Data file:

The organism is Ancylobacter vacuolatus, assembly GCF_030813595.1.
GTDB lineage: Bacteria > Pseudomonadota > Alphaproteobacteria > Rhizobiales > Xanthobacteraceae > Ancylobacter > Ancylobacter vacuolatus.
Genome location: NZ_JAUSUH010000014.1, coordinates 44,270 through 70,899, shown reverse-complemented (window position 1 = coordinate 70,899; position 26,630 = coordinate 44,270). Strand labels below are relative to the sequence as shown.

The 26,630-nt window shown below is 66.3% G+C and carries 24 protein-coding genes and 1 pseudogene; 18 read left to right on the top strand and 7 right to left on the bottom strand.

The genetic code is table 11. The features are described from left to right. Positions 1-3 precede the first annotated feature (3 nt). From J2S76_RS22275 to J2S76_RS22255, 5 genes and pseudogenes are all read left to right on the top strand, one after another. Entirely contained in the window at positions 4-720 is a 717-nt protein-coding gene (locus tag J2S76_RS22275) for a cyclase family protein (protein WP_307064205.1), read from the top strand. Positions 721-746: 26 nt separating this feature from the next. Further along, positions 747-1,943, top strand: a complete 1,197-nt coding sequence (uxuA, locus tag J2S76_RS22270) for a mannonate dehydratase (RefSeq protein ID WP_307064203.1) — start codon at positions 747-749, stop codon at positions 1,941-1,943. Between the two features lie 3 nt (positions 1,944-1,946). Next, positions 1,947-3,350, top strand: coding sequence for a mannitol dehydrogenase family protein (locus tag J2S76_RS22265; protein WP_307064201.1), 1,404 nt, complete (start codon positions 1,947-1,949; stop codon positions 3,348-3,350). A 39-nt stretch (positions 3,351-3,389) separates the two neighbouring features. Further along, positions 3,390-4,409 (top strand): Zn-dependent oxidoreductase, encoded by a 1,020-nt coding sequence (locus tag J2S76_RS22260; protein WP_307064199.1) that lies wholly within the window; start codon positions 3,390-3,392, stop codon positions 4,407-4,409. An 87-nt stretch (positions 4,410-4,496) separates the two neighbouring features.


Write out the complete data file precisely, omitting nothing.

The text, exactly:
The organism is Ancylobacter vacuolatus, assembly GCF_030813595.1.
GTDB lineage: Bacteria > Pseudomonadota > Alphaproteobacteria > Rhizobiales > Xanthobacteraceae > Ancylobacter > Ancylobacter vacuolatus.
Genome location: NZ_JAUSUH010000014.1, coordinates 44,270 through 70,899, shown reverse-complemented (window position 1 = coordinate 70,899; position 26,630 = coordinate 44,270). Strand labels below are relative to the sequence as shown.

The 26,630-nt window shown below is 66.3% G+C and carries 24 protein-coding genes and 1 pseudogene; 18 read left to right on the top strand and 7 right to left on the bottom strand.

The genetic code is table 11. The features are described from left to right. Positions 1-3 precede the first annotated feature (3 nt). From J2S76_RS22275 to J2S76_RS22255, 5 genes and pseudogenes are all read left to right on the top strand, one after another. Entirely contained in the window at positions 4-720 is a 717-nt protein-coding gene (locus tag J2S76_RS22275) for a cyclase family protein (protein WP_307064205.1), read from the top strand. Positions 721-746: 26 nt separating this feature from the next. Further along, positions 747-1,943, top strand: a complete 1,197-nt coding sequence (uxuA, locus tag J2S76_RS22270) for a mannonate dehydratase (RefSeq protein ID WP_307064203.1) — start codon at positions 747-749, stop codon at positions 1,941-1,943. Between the two features lie 3 nt (positions 1,944-1,946). Next, positions 1,947-3,350, top strand: coding sequence for a mannitol dehydrogenase family protein (locus tag J2S76_RS22265; protein WP_307064201.1), 1,404 nt, complete (start codon positions 1,947-1,949; stop codon positions 3,348-3,350). A 39-nt stretch (positions 3,351-3,389) separates the two neighbouring features. Further along, positions 3,390-4,409 (top strand): Zn-dependent oxidoreductase, encoded by a 1,020-nt coding sequence (locus tag J2S76_RS22260; protein WP_307064199.1) that lies wholly within the window; start codon positions 3,390-3,392, stop codon positions 4,407-4,409. An 87-nt stretch (positions 4,410-4,496) separates the two neighbouring features.